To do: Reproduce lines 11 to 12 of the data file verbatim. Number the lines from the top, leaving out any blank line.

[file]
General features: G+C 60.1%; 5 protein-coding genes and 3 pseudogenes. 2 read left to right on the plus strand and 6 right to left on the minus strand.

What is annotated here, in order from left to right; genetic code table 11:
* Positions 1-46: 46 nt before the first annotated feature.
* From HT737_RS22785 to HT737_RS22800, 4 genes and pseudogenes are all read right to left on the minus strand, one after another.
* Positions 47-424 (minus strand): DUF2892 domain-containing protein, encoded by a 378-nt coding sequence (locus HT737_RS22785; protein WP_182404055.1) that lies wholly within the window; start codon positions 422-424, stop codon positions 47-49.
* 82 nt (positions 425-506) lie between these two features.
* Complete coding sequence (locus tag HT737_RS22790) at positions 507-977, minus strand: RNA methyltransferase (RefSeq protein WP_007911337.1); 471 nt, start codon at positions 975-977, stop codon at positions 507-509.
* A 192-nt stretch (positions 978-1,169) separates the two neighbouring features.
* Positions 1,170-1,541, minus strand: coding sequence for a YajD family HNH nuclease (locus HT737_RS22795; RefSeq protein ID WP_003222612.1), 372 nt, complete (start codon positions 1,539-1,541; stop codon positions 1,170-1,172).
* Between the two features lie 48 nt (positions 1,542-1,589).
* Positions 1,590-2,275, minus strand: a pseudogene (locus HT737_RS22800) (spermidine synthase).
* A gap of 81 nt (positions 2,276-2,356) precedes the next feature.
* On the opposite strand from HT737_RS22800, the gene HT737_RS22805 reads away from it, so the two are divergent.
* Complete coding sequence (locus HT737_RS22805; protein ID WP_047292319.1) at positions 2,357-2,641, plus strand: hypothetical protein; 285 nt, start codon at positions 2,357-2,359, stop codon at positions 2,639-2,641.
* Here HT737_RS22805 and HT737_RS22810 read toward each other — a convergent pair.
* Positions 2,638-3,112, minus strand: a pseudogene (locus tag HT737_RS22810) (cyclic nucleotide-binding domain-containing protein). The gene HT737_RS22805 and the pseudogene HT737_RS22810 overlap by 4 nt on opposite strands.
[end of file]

* Positions 1,590-2,275, minus strand: a pseudogene (locus HT737_RS22800) (spermidine synthase).
* A gap of 81 nt (positions 2,276-2,356) precedes the next feature.